Those that I know that have exited the "rat race" are now working for themselves. They haven't retired, actually they probably work harder now for themselves they they did for any "employer".
This comment however I must have a really good laugh at.
>My 'job' enables me to
>multiply my net worth far
>quicker then if I had none.
>You may have the opposite
>experience, maybe due to an
>inability to ask a high price
>for your shortfall in
>experience, knowledge and
You have no idea....
As to believing you've come to a Kyosaki forum, well you may need to read this forum a wee bit more to understand that you haven't nor is it www.seek.com.au a place for job adverts. it is a property investment forum.
>Those that I know that have
>exited the "rat race" are now
>working for themselves. They
>haven't retired, actually they
>probably work harder now for
>themselves they they did for
I mean no disrespect here, but that comment was just the prime example of what I mean by Kiyosaki mentality - it prevents you from seeing a bigger picture. Do you really think it's so black and white? DO 'working for yourself' and 'working for someone else' have to be mutually exclusive?
I my own businesses. I am also employed by others. I also have investments which work for me. The work I do for an employer is that which gives me the greatest income for the least cost/time.
Which would you choose Robert?
1. Go into business for yourself, contribute substantial set-up costs, work seven days a week, 12 hours a day, manage staff and salaries, have $1M revenue per year, but only be left with $80,000 net profit?
2a. Run a leaner business that requires virtually no set-up costs, occupies 20 hours a week of your time, generates $500,000 revenue - of which you keep all.
2b. Be paid $150,000 per year by an 'employer' to do what you know and love and can manage in 2-3 hours per day?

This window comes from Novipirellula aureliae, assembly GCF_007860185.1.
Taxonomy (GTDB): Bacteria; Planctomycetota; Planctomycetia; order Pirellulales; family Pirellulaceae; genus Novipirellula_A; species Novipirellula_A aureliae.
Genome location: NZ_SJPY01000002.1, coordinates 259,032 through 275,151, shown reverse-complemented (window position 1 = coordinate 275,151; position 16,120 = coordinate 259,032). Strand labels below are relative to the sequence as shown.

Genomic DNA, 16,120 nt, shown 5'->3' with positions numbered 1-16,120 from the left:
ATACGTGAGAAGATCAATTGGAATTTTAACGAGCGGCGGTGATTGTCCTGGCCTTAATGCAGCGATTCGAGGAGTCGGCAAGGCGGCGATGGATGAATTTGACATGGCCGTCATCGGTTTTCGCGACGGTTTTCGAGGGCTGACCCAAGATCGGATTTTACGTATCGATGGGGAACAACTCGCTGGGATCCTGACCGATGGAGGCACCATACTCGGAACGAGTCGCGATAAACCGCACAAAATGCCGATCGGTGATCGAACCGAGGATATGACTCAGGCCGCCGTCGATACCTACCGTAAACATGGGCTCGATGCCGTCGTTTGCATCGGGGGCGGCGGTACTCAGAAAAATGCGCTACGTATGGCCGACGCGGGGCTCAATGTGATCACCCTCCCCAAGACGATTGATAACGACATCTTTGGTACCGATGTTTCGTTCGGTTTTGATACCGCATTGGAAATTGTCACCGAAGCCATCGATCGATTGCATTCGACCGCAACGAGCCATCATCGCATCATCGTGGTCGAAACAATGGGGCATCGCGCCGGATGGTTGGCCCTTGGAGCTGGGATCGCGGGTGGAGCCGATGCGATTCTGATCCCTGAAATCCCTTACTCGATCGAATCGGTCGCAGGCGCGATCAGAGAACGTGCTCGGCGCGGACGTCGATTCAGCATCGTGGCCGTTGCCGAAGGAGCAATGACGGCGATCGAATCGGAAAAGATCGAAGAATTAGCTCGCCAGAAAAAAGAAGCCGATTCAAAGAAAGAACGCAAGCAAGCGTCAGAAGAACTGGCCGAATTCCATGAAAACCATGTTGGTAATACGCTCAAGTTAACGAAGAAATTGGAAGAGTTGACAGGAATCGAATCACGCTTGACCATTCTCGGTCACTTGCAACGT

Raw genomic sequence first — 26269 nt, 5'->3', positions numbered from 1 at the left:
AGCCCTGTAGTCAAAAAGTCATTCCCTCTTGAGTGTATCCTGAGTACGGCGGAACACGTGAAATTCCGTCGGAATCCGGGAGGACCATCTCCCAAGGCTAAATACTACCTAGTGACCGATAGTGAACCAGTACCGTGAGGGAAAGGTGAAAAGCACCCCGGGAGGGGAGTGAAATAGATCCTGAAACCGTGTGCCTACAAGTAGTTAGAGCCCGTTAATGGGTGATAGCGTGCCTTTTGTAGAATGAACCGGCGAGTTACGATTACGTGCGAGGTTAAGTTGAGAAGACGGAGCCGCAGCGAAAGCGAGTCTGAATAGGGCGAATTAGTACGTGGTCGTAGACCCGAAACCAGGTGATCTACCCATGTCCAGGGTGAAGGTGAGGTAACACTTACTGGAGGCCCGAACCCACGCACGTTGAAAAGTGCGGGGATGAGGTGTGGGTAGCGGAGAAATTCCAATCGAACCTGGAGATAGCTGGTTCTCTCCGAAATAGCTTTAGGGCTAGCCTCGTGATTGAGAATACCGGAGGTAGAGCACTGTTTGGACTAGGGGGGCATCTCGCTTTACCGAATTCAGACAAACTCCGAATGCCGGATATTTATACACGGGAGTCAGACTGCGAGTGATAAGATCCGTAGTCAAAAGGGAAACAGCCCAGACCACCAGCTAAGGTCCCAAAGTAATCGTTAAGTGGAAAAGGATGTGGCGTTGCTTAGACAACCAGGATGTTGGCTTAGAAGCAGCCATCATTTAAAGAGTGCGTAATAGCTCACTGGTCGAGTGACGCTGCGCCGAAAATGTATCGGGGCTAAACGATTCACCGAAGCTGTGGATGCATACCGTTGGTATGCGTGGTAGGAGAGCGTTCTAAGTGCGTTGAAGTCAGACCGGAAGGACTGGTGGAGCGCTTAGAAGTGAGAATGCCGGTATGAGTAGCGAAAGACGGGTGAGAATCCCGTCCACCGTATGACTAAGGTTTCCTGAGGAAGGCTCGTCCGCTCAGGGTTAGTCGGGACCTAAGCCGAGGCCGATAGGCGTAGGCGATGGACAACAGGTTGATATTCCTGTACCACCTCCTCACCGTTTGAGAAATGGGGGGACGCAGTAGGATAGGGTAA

Option 2, is obviously the better of the two. Problem is, you would still be a 'rat racer' if you chose this option. If you chose option 1, you may have achieved your life long endeavour to see the last of www.seek.com.au, and no longer be a part of the 'rat race'. However, your fixation of not wanting to be 'employed in the rat race' would be slowing down your wealth creation progress greatly.
I am yet to familiarize myself with who's who in this forum, and you may be right - I 'have no idea'. (you also made me laugh)
You may well be an entrepreneur in your 40's who owns 15 investment properties, runs a seminar or two, enjoys the life of luxury, and is adored by thousands. I meant no disrespect. I hope I have been able to make my point clear - that is, 'job' does not necessarily equate to 'financial and personal misery'
It's always great to have good banter about individuals views, how else do we learn and expand ourselves in life. Thanks for the opportunity.
I know there is no black or white when it comes to investing other then to take "The Wifes" term of "Freestyling". It's what ever level of security you feel comfortable with and that is an individual choice.
I can't agree with you that Kyosaki's view in narrow minded, though, being an individual I take what I've learnt and discard what I don't think will work for me and tweak what will to make my investing style work the best for me.
As for your options, I'd definately not consider option 1. As you said to much time not enough return. Myself I would rather option 2a.
Reasons being is that with the extra income I can then reinvest that to make more income to then be able to cut out the 20 hours a week of work (this being either by employing someone to do the job I was doing or by selling the entity that created the cashflow)
But that is my investing style.
Anyway it is good to have a fresh out look on things and I hope to have good conversations throughout our posts on the forum.
PS: Since your new, I recommend enjoying the chatline that is here to it's great fun.